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In the future will cognitive augmentation and artificial intelligence broaden or narrow our consciousness?

We relinquish awareness when we allow a program to decide what's relevant information.

For example, car computer systems are rapidly decreasing our awareness of simple skills such as parking a car. In time, no one will know how to parallel park. If the computer system fails, a driver could be stranded for hours in their parked car, without the skill to pull out. In addition, future systems will monitor and send health information…and other personal information.

The lose of simple skill sets such as parking is minor but it points to the larger issue of losing cognitive skills. Our ability to reason would atrophy, and become dependent on imperfect, biased or worse corrupt systems that operate beyond our awareness. You may want to dismiss the idea as a cynical dystopian view point… but ask yourself why the general public is losing the ability to do simple math in their heads.

Is ease of living worth relinquishing independent consciousness?

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    Apr 10 2013: If I had a car that dictated to me how I should parallel park, I am sufficiently "Luddite" enough to switch the damn thing off as a conscious decision, or even go so far as to take that particular fuse out to disable it.

    I don't want technology telling me what to do, what not to do, and how to think. It runs counter to learning processes, it makes me lazy, and I suspect I would probably become addicted to it once I allow those mental processes to be substituted by endless apps.

    I wonder what would happen to the course of our own evolution over a long period, if such atrophy is allowed to continue? My guess is that we would lose vital skills to survive in a world without technology; we would lose the ability to communicate with each other on a personal level, the need to physically move around would be reduced (and would become more and more contrived, as in gym workouts etc), our essential connection with nature will no longer be necessary...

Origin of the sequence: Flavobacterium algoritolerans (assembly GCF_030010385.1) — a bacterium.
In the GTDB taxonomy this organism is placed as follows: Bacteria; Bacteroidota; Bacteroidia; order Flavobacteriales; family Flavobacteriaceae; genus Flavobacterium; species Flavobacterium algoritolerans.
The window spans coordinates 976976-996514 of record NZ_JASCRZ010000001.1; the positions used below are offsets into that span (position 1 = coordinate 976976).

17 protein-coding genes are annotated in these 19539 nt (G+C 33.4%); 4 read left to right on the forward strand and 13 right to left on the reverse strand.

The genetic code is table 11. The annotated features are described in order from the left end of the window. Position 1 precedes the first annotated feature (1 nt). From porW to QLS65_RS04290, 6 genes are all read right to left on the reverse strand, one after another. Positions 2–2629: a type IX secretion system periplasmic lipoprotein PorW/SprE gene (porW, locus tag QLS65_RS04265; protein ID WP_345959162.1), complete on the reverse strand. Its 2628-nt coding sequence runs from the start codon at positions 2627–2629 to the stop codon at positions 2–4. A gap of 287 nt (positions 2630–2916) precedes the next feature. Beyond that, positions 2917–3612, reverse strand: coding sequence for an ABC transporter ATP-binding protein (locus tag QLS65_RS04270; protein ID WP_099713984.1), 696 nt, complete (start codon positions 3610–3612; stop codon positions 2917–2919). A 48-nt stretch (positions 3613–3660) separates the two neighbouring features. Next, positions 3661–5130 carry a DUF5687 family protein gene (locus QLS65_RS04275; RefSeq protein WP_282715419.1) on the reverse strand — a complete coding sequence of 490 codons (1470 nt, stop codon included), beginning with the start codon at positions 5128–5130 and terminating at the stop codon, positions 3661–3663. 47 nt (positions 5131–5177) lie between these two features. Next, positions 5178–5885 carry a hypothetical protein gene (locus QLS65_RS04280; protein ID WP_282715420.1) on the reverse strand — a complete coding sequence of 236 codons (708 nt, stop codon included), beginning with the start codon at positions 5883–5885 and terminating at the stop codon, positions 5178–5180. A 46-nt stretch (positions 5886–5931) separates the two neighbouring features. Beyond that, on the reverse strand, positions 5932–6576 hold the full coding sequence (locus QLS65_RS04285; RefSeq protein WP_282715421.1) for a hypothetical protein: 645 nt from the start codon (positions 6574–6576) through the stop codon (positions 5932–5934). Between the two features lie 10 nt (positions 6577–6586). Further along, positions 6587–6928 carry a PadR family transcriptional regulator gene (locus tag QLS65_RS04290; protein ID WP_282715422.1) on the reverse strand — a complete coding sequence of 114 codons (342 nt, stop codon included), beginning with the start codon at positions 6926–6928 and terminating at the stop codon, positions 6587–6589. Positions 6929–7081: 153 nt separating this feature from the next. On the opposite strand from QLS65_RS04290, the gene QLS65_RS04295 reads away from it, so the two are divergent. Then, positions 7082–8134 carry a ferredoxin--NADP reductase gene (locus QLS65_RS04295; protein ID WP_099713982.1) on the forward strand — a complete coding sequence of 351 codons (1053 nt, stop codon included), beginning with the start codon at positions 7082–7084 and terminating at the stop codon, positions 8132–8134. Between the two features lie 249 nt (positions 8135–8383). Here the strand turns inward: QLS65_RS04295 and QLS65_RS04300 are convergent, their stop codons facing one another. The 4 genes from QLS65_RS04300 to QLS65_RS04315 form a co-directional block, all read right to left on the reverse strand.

The next question might be how long will technology last in its current form, and is that longevity related to finite resources? Should we therefore retain basic skills and independent consciousness as a contingency for such times when living, by necessity, becomes more basic?

    My answer is that our capacity to think and "do" is and will be significantly reduced with over-proliferation of technology.

    Technology should always serve, not dictate.
    • Apr 12 2013: Hey Allan...I hear you. I would like to have a say in what technology I adopt. Unfortunately, this technology operates beyond our awareness, so in many instances it negates our ability to make a conscious decision to reject it. Then there are the systems that we don't directly control. Systems embedded within the infrastructure of our cities.

      I don't want to sound like a doomsayer. I still feel technology has a positive impact on society. It provides many life enhancing advantages. It's just that I feel we've reached a point in our technological evolution where there is a potential for intellectual atrophy in the general population. Which of course in time will diminish all sectors of society.

      I suppose my biggest concern is...in the past we've adapted to change...now we're adapting to adapting and understanding the change will no longer be within our grasp.

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